Messaging apps are a great way to keep up with friends and family, but they can also be a method for scammers to defraud you.
This happened to me recently, and it’s typical of how scammers operate. I got a note over Facebook Messenger that appeared to be from a friend, right down to the name and photo. So I had no reason to question it — at first.
“Hey Marc, how are ya?”
“I’m well, thanks. You?” I replied.
“Good, thanks. In fact, really good. Did you hear about the money I received from the International Financial Corporation Grant?”
Because this was the first time I had seen such a message, my response was sincere: “Wow, that’s great, congrats!” I figured it was something tied to my friend’s work as an educator who publishes reports on teaching techniques for those with special needs.
But my Spidey sense started tingling with what came next. “You should apply, too, as they’re granting a lot of money, but only until the end of the month. Let me send you a link about it.”
At that point I knew it was a scam. I blocked the person, reported the incident to Facebook and sent a text to my friend to let him know his account was compromised.
Keep your guard up
Although the pitch may vary, always be suspicious when someone you know or think you know asks for something, often with a sense of urgency.
“Unfortunately, impostor scams are all too common, and we see older demographics targeted more frequently,” says Sachin Puri, vice president of marketing at cybersecurity firm McAfee. “In these cases, a hacker impersonates a family member to avoid the appearance of fraud; creates a fake, time-sensitive reason to need money, such as being in an accident; and asks the target for something of value.”
You also may find that swindlers will try to get you to leave Facebook Messenger, to avoid being tracked, and request that you continue the conversation over email. These schemes may be similar to so-called grandparent scams, by which con artists exploit grandparents’ love by pretending to be grandchildren in need of emergency cash. The messaging features on Facebook and Instagram, both owned by parent company Meta, have been able to work between the apps in addition to within each app since September 2020.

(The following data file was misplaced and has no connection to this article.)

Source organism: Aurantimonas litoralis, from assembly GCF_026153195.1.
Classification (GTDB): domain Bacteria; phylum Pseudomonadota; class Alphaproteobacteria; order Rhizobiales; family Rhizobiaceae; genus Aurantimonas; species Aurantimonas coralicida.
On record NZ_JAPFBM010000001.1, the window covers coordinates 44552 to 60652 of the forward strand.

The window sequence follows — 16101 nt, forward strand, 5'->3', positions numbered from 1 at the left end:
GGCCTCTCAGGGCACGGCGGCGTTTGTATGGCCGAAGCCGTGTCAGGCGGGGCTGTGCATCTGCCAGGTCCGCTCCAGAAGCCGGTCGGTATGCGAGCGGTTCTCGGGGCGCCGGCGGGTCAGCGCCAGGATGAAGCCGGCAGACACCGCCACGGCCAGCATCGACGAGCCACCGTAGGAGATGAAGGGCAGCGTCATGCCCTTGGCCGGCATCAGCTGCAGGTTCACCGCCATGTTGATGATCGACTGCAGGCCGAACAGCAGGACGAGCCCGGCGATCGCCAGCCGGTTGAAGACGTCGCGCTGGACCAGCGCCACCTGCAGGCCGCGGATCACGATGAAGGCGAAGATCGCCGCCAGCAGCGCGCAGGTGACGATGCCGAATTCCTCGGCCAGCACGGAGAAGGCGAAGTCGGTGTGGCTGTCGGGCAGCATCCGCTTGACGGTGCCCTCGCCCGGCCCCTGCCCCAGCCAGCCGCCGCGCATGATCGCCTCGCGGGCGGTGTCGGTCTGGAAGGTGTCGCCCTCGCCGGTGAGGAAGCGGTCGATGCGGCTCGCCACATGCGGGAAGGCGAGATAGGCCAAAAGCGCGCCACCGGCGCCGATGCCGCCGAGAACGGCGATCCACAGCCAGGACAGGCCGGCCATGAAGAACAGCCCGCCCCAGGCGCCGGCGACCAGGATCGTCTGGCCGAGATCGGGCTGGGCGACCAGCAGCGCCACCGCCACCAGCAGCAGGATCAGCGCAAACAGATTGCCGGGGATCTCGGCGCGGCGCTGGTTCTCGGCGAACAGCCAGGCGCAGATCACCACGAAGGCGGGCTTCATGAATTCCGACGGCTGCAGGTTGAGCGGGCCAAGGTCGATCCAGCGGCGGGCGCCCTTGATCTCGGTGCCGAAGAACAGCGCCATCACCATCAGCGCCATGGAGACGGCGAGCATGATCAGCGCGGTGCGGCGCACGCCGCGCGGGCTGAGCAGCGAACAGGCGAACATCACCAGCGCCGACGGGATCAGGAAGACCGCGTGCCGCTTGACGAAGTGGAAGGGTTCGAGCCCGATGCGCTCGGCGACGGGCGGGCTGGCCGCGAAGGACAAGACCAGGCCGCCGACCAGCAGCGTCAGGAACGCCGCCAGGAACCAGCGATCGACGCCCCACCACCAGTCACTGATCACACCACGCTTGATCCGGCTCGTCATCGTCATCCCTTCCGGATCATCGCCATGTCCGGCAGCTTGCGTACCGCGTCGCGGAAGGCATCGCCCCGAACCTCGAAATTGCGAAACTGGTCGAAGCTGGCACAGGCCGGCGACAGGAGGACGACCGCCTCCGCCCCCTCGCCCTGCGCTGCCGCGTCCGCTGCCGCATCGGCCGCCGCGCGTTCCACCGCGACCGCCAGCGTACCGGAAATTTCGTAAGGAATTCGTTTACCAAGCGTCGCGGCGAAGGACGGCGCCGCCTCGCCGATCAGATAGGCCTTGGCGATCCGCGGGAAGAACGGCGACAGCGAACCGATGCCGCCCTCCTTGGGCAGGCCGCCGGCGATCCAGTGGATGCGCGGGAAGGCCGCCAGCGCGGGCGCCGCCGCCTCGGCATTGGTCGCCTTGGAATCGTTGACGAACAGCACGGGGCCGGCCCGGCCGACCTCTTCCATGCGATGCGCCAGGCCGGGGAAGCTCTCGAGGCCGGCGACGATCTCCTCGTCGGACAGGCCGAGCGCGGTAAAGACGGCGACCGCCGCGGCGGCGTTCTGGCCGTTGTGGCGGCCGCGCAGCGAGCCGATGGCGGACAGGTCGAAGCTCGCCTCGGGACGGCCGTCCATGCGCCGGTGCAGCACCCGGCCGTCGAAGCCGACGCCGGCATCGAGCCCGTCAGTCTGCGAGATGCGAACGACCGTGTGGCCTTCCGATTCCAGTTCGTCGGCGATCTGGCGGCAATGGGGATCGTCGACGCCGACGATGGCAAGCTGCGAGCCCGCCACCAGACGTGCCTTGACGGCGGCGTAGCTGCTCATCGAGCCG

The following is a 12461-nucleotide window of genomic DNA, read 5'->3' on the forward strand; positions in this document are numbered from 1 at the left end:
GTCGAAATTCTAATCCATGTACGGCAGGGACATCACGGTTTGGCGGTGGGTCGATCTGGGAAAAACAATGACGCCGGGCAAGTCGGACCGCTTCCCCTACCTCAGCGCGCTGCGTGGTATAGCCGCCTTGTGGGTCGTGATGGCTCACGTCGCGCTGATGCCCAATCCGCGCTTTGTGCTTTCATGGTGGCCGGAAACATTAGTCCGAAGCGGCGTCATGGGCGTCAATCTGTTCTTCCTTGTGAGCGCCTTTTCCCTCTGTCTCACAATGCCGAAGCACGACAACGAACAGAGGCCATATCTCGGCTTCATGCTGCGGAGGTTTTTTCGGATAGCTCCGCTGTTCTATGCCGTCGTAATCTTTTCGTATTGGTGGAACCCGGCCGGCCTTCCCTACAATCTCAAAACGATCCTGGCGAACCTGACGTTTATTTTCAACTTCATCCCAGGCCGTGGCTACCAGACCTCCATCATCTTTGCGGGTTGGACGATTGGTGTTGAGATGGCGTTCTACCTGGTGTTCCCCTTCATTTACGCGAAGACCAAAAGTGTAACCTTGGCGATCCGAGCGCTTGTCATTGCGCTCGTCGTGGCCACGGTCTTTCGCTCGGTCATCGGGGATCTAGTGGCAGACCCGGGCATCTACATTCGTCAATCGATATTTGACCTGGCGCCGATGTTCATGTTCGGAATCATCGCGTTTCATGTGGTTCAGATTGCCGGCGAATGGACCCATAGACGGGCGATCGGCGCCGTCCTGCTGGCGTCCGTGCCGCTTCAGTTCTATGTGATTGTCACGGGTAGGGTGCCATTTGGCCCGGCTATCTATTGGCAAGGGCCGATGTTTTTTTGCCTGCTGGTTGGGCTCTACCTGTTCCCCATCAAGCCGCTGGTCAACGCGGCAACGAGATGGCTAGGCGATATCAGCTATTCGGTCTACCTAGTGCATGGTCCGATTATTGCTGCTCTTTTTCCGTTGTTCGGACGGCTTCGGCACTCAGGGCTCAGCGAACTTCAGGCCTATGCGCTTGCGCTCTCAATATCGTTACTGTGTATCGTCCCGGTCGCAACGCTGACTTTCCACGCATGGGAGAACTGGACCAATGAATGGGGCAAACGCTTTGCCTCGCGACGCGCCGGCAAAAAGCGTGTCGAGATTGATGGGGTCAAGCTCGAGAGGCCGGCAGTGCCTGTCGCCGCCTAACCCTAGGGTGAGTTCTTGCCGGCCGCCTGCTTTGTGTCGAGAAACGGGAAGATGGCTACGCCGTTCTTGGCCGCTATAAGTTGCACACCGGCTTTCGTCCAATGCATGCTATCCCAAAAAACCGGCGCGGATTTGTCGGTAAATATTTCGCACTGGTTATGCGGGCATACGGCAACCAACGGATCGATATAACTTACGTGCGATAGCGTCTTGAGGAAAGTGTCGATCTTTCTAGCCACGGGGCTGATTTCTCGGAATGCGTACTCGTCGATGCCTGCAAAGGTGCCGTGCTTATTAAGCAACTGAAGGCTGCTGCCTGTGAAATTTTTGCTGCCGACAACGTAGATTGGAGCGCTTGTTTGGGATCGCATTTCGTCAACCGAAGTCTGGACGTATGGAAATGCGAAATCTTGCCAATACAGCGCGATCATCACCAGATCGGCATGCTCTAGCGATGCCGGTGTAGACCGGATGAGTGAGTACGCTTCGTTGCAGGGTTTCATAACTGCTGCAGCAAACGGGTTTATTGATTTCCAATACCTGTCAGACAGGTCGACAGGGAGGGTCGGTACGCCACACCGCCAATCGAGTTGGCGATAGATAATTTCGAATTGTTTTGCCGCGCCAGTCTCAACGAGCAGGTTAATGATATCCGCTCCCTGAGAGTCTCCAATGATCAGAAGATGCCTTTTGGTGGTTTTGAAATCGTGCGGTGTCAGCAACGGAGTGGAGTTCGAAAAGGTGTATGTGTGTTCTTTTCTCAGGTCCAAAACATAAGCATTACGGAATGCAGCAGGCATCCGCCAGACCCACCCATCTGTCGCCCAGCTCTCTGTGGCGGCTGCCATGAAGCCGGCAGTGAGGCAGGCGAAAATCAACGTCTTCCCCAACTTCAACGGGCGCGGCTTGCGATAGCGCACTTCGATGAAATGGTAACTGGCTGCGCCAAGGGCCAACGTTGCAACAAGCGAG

“Hackers have set up shop on social media as more people move toward social media sites like Instagram and Facebook,” Puri says. “Criminals are using social media to gather personal information and build profiles of potential victims they can target.”
How to avoid impostors
You don’t have to delete Facebook, Instagram and other social media sites or unplug your computer to stay safe. Being aware of these scams and other related fraudulent attempts is half the battle.
“Social media scams are incredibly common and wide-ranging. Scammers will try everything from impersonating fake charities, quizzes or games, coupons, prizes or even job offers, and so it’s critical to know how to spot them,” Puri says.
“Learning what these social media scams look like, understanding why scammers are moving toward social media and following steps to prevent scams ... are strong ways to prevent being scammed online,” he says.
9 pro tips for avoiding online deception